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Contender – The Sound of Arrival


(L-R) Amy Adams as Louise Banks and Jeremy Renner as Ian Donnelly in Arrival by Paramount Pictures
(L-R) Amy Adams as Louise Banks and Jeremy Renner as Ian Donnelly in Arrival by Paramount Pictures Photo credit: Jan Thijs

For supervising sound editor Sylvain Bellemare and re-recording mixer Bernard Gariépy Strobl, the sound required for the ethereal science-fiction film Arrival, directed by Denis Villeneuve, represented a wholly new challenge — to create an unprecedented world through audio. The pair worked on the post-production sound of the film in Montreal after key sound elements were developed in New Zealand. “David Whitehead and Michel Loeb in Wellington, New Zealand started before the Montreal team came,” said Bellemare. “They were a big part of the structure of the vocals of the aliens—they were made of the sound of camels, pigs, certain birds you find in New Zealand, and some flute that the Maori natives of New Zealand play. We did a lot of other stuff —production sound is teamwork. “

For the aforementioned team, their work on the film represented a four-month period. “Two-and-a-half months of sound editing and one-and-a-half months of sound mixing,” Strobl explained. “Denis wanted to do the work in Montreal. He started thinking of doing it in Los Angeles and eventually brought the sound to Montreal where the picture was being edited. It was a big rush for everybody.”

With a film as downplayed as Arrival, one of their biggest tasks in post-production audio was to get the sound tone of the film a perfect match to the visuals. “There was a very delicate line that we needed to stay on  – not make it noisy and very busy,” said Bellemare. “The film needed to stay emotional and focused on Louise [Amy Adams’ starring character]. There were a lot of different options that we could take. We had to prepare for the different options.”

In the story, after an alien ship arrives on earth, Louise, a linguistics expert who has lost a child, is summoned by military officials to help interpret the aliens’ written language. “The first time they go to the alien ship, it’s a delicate balance between the ship and presence — to feel this anxiety with a completely new and never seen before situation,” said Bellemare. “This needed to be created throughout the film and always getting enough emotion and enough presence of the whole army and aliens. To bring all of this together and keep the line of emotion as far as mixing was concerned. The main objective was to stay emotionally linked and have a sound that was very delicate and overpowering all the time.”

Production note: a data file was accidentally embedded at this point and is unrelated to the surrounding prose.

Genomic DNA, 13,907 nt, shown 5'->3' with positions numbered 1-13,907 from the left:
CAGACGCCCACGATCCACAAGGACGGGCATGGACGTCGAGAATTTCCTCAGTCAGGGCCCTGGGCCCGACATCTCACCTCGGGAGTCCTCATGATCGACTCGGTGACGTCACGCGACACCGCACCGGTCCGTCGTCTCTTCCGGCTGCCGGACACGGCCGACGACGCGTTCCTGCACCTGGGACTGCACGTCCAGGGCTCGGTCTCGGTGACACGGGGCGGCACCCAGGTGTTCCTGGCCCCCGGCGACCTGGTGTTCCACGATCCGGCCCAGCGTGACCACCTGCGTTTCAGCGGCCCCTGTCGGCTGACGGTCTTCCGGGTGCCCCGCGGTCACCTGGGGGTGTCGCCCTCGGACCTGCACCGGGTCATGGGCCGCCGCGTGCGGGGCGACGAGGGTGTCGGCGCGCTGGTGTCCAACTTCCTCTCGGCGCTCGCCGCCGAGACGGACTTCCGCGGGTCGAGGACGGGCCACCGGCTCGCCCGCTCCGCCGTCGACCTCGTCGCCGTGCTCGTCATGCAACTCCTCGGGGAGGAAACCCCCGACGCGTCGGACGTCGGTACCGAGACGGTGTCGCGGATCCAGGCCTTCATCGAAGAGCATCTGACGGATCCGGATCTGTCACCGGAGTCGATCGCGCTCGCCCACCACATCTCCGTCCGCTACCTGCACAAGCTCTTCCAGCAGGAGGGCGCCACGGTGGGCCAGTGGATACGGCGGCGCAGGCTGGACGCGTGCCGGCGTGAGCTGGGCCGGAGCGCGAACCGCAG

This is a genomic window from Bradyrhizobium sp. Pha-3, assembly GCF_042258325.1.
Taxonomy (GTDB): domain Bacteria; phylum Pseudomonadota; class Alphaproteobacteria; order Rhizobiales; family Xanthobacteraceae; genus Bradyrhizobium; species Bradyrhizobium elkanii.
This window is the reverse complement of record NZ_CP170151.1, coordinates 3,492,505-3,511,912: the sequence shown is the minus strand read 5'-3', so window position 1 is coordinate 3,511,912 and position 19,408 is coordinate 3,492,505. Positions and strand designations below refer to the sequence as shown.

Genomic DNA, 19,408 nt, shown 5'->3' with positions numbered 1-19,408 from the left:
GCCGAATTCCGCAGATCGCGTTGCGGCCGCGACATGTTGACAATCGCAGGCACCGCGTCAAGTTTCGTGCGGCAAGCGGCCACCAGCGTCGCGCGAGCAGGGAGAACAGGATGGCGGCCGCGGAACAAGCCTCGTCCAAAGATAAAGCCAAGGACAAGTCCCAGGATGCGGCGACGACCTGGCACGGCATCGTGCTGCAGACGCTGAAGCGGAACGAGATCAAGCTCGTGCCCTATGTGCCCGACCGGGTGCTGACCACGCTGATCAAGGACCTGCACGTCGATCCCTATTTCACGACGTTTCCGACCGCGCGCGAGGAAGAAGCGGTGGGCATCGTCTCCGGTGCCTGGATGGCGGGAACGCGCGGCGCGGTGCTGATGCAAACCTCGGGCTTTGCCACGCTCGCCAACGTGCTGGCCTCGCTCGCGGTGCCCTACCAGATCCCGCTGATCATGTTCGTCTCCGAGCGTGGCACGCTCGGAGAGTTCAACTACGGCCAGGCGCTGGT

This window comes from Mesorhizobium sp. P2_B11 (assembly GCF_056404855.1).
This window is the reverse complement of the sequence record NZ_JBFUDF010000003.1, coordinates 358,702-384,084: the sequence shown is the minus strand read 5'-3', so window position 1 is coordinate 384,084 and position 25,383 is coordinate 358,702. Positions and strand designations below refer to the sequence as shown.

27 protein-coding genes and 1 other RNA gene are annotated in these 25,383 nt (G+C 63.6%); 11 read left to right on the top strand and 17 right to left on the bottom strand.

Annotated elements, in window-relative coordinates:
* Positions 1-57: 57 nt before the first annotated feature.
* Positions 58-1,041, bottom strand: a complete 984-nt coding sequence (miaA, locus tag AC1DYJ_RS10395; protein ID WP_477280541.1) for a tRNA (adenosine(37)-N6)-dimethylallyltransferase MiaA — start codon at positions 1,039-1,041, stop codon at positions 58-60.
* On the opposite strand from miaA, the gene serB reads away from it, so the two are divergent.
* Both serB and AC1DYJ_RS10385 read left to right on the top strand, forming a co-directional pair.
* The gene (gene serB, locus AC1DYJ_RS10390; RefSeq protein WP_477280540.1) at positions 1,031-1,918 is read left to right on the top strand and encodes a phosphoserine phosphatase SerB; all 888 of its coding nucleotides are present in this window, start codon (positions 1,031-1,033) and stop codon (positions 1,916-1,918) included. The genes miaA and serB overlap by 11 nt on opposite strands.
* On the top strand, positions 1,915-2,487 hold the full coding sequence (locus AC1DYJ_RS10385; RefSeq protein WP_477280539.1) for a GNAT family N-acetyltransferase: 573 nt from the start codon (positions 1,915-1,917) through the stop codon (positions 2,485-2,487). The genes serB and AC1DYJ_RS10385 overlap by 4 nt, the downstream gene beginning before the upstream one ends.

Sylvain Bellemare
Sylvain Bellemare

For the alien spacecraft, Strobl decided to take a different approach than that which had been used in previous sci-fi films. “To find original sound,” he said. “For example, the vessel the shell, sounds like a rock and [is] moving like a mountain, not like a vessel with an engine. We decided to redo every line with devices in a complex recording.” 

One of the approaches that Villeneuve wanted for the film was for the sound to remain decidedly natural to reflect Louise’s world – a normal human being’s life setting. “Even with the alien voice, there was a big effort not trying to sound electronic,” Bellemare divulged. “Trying something more organic — and grounded sound. With the communication devices, trying to create something more analog and natural sounding. In post-production, it’s hard to avoid going to the electronics. This was also one of the challenges – keep everything natural and out-of-world; an alien presence not that we know. Can I do a sound that never was really put forward before?”

(L-R) Amy Adams and director, Denis Villeneuve on the set of the film Arrival by Paramount Pictures
(L-R) Amy Adams and director, Denis Villeneuve on the set of the film Arrival by Paramount Pictures Photo credit: Jan Thijs

For the two-person team, which included a full sound crew of over 30, they soon realized they were onto a special project. “What was beautiful about Arrival, and this is why people are bonding to this film so much,” Bellemare revealed, “when you take what Louise is experiencing, it’s a film itself where someone is thinking of a child and whether or not we have a child that could be sick; there’s a lot of emotional presence in this. It was a beautiful blend of different kinds of films [with] sounds to carve in and out.”

While Bellemare began in 1992, eventually working as a sound designer and sound supervisor, Strobl started his work as a recordist in a mixing stage in 1995-96, both working in the small community in Montreal.  For the pair, Arrival served as a landmark in their full career experience. “Denis was open to anything as long as it works,” they conveyed together,  “as long as there’s feeling added to it. That was fascinating.”

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